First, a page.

How Pat Flynn’s Podcasting Course Got Me Back into Podcasting | Ep. 51 – Business Podcast
I started podcasting before it was podcasting, that was 1997-98 time frame. A lot has changed in the podcast world since then…
Learn about the history of podcasting, how I used it to grow my first business and how Pat Flynn and his podcasting course got be back into the game after a take a break for a few years with Build a Business Success Secrets Podcast your listening to right now ?
A podcast can be great for just about any business, regardless if you have a product or service business. You’ll love this episode.
Find Pat Flynn at his Power Up Podcasting Course
More Information onBuild a BusinessSuccess Secrets
- Build a Business Homepage
- How to Write a Business Plan in 13 easy to build slides
- How to be More Productive
- 7 Quotes to Inspire Success in Your Life and in Business
- How I Build an Online Business of my Dreams
* I have no business affiliation with Pat Flynn or any of his courses or businesses. I bought his course at retail price.
Hello, friends. Welcome to another episode of Build a Business Success Secrets. I am your host, Brandon C White. And today I want to tell you about how Pat Flynn from smart passive Income got me back into podcasting even after I had been podcasting before podcasting was even a thing.
Let’s not waste another second. Let’s get to it. Let’s turn back the clock to 1996. I have this idea that I’m going to create a fishing magazine. And to make the long story short, I don’t have enough money to print it. Start hanging out in the computing lab and playing around with this thing in the Internet that I had played with during college because I’m now working on my master’s degree in psychology and I figure, why not just put a magazine online?
What an idea seems pretty obvious right now as we’re listening to this, but it wasn’t back then. It was this cool technology that you could create things on the Internet and create a home page, and that’s what I did, and it gained traction, and I was writing weekly fishing reports.
We had a message board or bulletin board or Facebook wall if you want to call it that and people would exchange information. But I was compiling fishing reports on a weekly basis. I was getting all the information and they were pretty long.
They were 6000 words per region, and I was covering the Chesapeake Bay, which is effectively three or four states area, and it would take me a while and I came up with the idea that I could just record myself and put the audio file online.
And that’s exactly what I did. And I started publishing the fishing reports weekly on an audio file, and it wasn’t called podcasting. It was just, Hey, let’s put an audio file online and record something, and I wasn’t the only person doing it back then, in the 1996 1997 1998 99 2000.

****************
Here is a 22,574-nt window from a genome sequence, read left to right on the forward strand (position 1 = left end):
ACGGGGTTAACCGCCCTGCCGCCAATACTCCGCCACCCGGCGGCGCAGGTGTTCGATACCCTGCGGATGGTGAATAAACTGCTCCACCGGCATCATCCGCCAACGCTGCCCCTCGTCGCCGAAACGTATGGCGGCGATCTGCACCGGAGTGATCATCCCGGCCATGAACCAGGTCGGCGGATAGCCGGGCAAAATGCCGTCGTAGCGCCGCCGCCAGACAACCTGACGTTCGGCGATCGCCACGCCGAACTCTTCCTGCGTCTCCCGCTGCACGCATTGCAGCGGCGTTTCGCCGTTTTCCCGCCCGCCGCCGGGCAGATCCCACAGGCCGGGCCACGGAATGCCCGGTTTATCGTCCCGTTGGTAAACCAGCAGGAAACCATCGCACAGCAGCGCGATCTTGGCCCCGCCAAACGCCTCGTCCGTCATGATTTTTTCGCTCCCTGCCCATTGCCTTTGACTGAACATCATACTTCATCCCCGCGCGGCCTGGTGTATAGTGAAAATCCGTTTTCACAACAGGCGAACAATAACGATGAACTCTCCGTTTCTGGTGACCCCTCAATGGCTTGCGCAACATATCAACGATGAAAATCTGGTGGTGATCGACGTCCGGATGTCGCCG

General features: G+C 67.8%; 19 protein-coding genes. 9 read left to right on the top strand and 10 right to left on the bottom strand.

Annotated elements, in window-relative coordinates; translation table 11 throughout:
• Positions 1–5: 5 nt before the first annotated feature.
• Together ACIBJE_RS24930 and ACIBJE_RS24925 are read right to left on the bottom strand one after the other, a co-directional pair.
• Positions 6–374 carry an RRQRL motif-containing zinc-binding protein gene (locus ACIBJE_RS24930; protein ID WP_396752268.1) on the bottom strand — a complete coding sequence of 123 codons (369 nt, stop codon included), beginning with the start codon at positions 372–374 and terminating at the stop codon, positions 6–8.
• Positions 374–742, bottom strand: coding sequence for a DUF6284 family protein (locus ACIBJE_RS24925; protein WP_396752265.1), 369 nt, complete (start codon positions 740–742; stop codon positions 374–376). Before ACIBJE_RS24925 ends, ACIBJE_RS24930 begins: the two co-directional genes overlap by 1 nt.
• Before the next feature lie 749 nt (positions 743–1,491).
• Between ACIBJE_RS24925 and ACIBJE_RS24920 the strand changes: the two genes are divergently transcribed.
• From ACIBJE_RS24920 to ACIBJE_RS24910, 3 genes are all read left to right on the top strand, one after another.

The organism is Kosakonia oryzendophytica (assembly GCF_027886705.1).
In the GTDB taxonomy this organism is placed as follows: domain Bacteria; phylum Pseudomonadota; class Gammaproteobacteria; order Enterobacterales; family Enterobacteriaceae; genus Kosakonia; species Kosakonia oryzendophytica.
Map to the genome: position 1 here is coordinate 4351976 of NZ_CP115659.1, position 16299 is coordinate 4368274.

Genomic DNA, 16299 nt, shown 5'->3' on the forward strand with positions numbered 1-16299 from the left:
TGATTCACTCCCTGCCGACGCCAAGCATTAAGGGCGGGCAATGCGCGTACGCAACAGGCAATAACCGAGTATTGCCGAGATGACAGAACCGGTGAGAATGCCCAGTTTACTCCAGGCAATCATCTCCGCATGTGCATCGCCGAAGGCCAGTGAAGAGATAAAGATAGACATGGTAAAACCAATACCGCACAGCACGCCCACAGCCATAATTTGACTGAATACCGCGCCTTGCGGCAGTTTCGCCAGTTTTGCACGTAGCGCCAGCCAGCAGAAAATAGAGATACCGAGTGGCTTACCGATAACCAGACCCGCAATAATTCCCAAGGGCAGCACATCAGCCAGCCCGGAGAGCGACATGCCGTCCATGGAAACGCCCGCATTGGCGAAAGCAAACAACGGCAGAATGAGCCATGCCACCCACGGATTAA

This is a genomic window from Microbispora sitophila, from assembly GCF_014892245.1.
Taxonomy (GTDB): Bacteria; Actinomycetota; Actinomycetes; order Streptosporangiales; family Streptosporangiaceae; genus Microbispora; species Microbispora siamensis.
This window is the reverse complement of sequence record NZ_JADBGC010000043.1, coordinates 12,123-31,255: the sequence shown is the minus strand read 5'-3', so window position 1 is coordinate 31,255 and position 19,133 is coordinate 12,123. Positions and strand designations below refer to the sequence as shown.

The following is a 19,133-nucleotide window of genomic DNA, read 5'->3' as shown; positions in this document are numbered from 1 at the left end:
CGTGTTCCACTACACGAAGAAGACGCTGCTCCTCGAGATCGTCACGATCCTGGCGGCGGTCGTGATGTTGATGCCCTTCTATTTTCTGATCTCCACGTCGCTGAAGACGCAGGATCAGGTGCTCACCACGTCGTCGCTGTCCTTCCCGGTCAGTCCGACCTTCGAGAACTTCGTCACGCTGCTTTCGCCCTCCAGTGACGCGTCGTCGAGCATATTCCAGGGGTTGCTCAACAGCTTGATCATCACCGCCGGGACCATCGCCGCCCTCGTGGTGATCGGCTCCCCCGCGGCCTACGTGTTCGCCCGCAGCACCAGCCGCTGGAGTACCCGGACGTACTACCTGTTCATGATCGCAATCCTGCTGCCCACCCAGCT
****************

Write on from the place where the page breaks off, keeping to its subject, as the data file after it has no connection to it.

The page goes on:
Even started to get to a point where we were all trying to figure out how to put audio and video online in a way that it would work and bandwidth started to increase a little bit.
But back in 1996 97 there were still dialogue, but people were willing to listen, and it was much easier for me. And much like I record this podcast today, I don’t edit it in the sense that we’re having a conversation and I let it flow and sometimes it screws up and sometimes there’s an outtake, but I just let it flow and it’s really natural.
It’s much like the BBC, if you will, or NPR style in marketplace if you ever listen to that. But the BBC does this really well, and I figured, Let’s start doing it. So we did it, We got some traction and I kept doing it.
And then I started doing video cast, mainly because I was looking at a clip yesterday as I prepared to record this podcast and I have a clip on myself recording myself being really excited that I had just gotten a camera that was 640. I think it’s 640 by 490 D. P. I, which now like your phone, is 4K or 5K or whatever they’ve come out with this week, and it’s just incredible.
But I was so excited and I started doing video casts and I started putting them on and this was pre YouTube, so we didn’t have YouTube. I would literally upload them onto the site is a file. Someone could download them, and the browser started to be able to transform these audio files and video files so that when you click them, they would automatically play in the browser.
And that seems completely obvious right now. But it actually was really hard back then for the browsers to do that. But once that happened, it was really cool. So I started doing that all the time. And then I realized that I could transcribe the audio as things started to get more sophisticated.
Even back then there was transcription. It was slow on your computer because of the processing, but you could do it. Then I would edit it, which increase the speed of which I could write these fishing reports, because I could record them, transcribe them, edit and put it online.
And I wanted that written fishing report because it was hugely valuable for search engine optimization. Even to this day, I had since sold that site. Where was it eight years ago, or what it became ultimately, which is a story for another day but the SEO of that site even today is worth something like 500 or 505 $150,000 of basically free traffic that comes to it because of the SEO power that I built and a lot of that came through the fishing reports, and that’s why it was important.
And it doesn’t It didn’t. The search engines didn’t transcribe the audio like they do today because of the processing power that’s available. So I had done that and then sort of got out of the habit.
When I sold the company, I was really candidly glad to be done at the moment with having to produce so much content. Because if you’re out there listening, your small business owner, you know how important it is to get content out on social media to keep your brand in front of people and you know how exhausting it could be.